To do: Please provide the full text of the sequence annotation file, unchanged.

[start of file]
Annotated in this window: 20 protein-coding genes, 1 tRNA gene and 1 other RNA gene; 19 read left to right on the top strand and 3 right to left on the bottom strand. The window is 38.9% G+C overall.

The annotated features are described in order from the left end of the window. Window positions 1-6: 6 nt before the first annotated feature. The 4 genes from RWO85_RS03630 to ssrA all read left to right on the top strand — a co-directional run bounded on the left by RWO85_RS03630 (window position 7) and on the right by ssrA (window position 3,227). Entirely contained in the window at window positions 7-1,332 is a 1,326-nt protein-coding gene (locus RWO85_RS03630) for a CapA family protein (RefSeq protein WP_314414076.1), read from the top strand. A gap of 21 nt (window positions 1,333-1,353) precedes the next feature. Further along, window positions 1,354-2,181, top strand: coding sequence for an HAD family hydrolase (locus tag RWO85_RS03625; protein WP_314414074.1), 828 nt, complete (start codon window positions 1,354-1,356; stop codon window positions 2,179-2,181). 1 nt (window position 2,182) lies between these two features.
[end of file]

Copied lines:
Annotated in this window: 20 protein-coding genes, 1 tRNA gene and 1 other RNA gene; 19 read left to right on the top strand and 3 right to left on the bottom strand. The window is 38.9% G+C overall.

The annotated features are described in order from the left end of the window. Window positions 1-6: 6 nt before the first annotated feature. The 4 genes from RWO85_RS03630 to ssrA all read left to right on the top strand — a co-directional run bounded on the left by RWO85_RS03630 (window position 7) and on the right by ssrA (window position 3,227). Entirely contained in the window at window positions 7-1,332 is a 1,326-nt protein-coding gene (locus RWO85_RS03630) for a CapA family protein (RefSeq protein WP_314414076.1), read from the top strand. A gap of 21 nt (window positions 1,333-1,353) precedes the next feature. Further along, window positions 1,354-2,181, top strand: coding sequence for an HAD family hydrolase (locus tag RWO85_RS03625; protein WP_314414074.1), 828 nt, complete (start codon window positions 1,354-1,356; stop codon window positions 2,179-2,181). 1 nt (window position 2,182) lies between these two features.